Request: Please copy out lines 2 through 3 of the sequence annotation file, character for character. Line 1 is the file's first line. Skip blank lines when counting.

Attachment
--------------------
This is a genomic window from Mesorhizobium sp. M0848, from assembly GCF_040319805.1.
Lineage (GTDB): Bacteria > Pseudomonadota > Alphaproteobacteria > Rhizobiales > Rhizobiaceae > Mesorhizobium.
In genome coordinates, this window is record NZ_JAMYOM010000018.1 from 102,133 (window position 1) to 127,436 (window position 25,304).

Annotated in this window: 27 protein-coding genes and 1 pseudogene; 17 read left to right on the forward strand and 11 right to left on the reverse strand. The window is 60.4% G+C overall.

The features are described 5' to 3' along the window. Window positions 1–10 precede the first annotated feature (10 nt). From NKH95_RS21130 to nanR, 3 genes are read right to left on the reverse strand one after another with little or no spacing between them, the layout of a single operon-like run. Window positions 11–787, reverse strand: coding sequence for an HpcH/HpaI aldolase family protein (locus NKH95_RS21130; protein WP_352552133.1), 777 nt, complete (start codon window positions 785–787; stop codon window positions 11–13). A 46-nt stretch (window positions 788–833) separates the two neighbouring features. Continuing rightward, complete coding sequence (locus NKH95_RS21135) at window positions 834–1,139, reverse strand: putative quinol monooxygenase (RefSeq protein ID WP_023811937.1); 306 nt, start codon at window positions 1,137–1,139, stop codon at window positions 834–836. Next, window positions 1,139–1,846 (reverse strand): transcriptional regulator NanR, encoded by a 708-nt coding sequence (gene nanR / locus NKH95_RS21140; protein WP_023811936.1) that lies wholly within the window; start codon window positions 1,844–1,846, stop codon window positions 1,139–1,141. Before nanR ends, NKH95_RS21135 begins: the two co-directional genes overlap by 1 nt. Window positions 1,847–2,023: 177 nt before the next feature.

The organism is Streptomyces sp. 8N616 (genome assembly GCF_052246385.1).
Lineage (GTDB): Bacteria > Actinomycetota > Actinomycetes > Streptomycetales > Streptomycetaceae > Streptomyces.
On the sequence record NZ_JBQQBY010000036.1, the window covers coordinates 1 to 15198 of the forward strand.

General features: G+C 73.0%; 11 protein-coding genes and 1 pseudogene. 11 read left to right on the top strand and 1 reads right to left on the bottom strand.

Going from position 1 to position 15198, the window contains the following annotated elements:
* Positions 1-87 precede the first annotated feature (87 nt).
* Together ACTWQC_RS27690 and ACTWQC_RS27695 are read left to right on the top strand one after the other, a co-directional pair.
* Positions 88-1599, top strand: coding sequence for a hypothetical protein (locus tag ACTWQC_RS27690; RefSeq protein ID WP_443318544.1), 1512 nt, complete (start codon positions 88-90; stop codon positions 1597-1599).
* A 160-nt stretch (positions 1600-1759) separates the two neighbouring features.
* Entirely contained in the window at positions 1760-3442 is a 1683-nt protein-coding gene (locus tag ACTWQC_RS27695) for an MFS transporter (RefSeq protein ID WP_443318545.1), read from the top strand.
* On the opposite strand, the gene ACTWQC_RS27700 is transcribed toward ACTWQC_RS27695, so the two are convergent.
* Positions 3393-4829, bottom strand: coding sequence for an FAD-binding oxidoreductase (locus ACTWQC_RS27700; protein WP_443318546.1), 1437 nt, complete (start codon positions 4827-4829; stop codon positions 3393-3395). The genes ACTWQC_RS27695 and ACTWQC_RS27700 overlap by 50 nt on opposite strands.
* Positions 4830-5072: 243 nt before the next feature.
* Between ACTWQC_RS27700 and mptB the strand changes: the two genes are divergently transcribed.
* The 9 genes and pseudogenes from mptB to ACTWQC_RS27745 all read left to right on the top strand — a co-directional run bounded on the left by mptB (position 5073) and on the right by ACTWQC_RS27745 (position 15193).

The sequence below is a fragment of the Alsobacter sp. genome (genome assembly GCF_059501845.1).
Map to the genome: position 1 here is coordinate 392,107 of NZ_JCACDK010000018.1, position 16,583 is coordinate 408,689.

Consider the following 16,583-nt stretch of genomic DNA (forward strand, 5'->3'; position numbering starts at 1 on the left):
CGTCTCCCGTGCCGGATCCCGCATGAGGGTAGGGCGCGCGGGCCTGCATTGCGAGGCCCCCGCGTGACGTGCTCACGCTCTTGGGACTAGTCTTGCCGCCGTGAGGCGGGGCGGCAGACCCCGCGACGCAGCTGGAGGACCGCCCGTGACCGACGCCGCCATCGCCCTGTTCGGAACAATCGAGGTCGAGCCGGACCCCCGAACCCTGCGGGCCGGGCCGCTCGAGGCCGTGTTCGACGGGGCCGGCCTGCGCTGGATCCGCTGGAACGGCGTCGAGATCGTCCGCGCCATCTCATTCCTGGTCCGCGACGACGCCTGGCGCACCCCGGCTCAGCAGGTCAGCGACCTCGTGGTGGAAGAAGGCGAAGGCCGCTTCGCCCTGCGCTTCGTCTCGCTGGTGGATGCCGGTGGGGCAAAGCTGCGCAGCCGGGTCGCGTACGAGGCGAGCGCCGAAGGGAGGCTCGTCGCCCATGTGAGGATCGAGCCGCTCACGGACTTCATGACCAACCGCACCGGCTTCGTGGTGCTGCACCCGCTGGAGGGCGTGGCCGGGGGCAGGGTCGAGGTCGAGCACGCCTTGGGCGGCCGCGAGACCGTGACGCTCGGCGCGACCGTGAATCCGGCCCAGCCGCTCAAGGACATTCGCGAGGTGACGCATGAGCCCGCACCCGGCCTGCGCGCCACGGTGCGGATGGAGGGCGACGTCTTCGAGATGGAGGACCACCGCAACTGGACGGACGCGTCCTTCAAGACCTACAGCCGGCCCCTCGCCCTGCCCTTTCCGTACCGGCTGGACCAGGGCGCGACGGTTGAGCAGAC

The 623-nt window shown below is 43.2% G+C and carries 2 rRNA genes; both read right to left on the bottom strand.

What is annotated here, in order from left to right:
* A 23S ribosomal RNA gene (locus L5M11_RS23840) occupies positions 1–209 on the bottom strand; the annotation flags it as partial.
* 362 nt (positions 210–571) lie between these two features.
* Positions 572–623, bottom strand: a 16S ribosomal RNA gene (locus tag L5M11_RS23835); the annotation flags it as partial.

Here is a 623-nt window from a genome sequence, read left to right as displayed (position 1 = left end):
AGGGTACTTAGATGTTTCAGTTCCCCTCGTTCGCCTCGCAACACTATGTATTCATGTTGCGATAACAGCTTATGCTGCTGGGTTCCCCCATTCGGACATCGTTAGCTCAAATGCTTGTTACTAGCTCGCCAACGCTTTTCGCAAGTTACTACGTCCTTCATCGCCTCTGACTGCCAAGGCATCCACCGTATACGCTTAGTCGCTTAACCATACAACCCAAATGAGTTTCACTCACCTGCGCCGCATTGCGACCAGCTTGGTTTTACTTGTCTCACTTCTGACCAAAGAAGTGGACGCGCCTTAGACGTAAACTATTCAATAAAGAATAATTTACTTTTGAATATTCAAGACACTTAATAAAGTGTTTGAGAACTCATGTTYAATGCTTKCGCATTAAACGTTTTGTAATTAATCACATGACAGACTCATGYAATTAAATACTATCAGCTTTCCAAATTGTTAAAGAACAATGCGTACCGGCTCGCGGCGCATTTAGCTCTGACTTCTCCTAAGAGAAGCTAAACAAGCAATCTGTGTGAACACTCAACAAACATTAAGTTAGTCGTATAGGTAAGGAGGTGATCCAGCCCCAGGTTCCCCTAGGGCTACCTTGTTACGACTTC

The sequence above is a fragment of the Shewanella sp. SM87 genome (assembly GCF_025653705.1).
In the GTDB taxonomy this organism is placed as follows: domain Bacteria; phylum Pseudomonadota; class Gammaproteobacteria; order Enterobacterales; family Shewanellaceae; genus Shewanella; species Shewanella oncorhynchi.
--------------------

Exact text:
Lineage (GTDB): Bacteria > Pseudomonadota > Alphaproteobacteria > Rhizobiales > Rhizobiaceae > Mesorhizobium.
In genome coordinates, this window is record NZ_JAMYOM010000018.1 from 102,133 (window position 1) to 127,436 (window position 25,304).